The indirect tax department is scrutinising capital expenditure incurred by information technology (IT) and information technology enabled services (ITeS) companies, suspecting they may have evaded Goods and Services Tax (GST) liabilities.
Preliminary investigations by the indirect tax department found that many companies had increased their capital expenditure after GST was rolled out on July 1, 2017. In several cases, many Bengaluru and Hyderabad based IT and ITeS companies had placed orders for some equipment-—mainly servers—long before GST implementation but took deliveries of these after GST was rolled out.
Taxmen suspect that this was done to take credit on these purchases under GST. Taking credit on such expenses and investments was not possible in the earlier tax regime.
“There could be cases where firms have planned their capex well in advance to ensure that the procurements are done after the GST roll out in a perfectly legitimate manner. However, the onus of demonstrating the same with appropriate purchase orders, invoices and capitalisation details would be on the firms,” said MS Mani, partner, Deloitte India.
Many companies especially in telecom, banking and IT/ITeS sector, say insiders, had put some of their investments on hold until GST was rolled out. No notices have been issued yet, but about 100 companies are under scrutiny and in some cases a letter by the commissioner is being written, seeking explanations on credit taken on such transactions.
Tax experts point out that similar expenses—buying equipment or furniture in offices-—were treated differently depending on whether the company was in to manufacturing or services. Companies in services sector were not allowed to set off these purchases or investments against future tax liability.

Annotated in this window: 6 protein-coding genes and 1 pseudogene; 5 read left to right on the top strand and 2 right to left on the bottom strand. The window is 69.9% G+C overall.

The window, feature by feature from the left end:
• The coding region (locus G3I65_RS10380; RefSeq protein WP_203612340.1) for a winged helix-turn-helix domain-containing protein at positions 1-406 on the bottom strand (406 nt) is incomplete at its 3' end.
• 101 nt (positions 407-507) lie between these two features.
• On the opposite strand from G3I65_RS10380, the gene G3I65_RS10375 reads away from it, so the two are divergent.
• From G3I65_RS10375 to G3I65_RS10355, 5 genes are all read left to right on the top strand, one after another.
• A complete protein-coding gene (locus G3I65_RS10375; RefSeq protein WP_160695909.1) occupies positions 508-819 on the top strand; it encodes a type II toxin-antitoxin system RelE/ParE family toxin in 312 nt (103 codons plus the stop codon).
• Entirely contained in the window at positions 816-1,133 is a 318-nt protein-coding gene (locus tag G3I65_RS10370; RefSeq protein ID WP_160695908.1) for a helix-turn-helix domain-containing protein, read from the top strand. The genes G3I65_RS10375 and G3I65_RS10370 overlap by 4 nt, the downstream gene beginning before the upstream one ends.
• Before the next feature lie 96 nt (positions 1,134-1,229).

Under the GST framework, even services companies can take credit of these expenses.
Credit mechanism is basically setting off some of the costs against future tax liabilities. Legal experts say that it would be difficult for the tax department to prove that intention of the companies was to escape tax.
“It is debatable whether an IT firm had deliberately placed an order before GST was rolled out and took delivery only to take credit of such an investment.
This is a business decision and transitional period will have such situations. In case the authorities demand tax based on the timing of the capital expenditure, the assessed have a very fair ground to justify the sequence of events,” said Abhishek A Rastogi, partner at Khaitan & Co.
The tax department may first target smaller companies— typically Rs 300-500 crore turnover, say people in the know. Some of the bigger companies are also under scrutiny but they may receive notices at a later stage. The issue came to the tax department’s attention as there was a tremendous spurt in the credits availed by these companies.
“In some cases the credit claimed by these companies has jumped by about 50%. When these credits are taken what happens is that the GST outgo comes down,” said a person close to the development.
Under scrutiny are also those companies that may have tweaked their purchases.
Like in the case of a Hyderabad-based Indian company where the order for a server was placed in January 2017, with an intention to take the delivery after GST is rolled out. The order was cancelled in April and a fresh order for a new server was placed.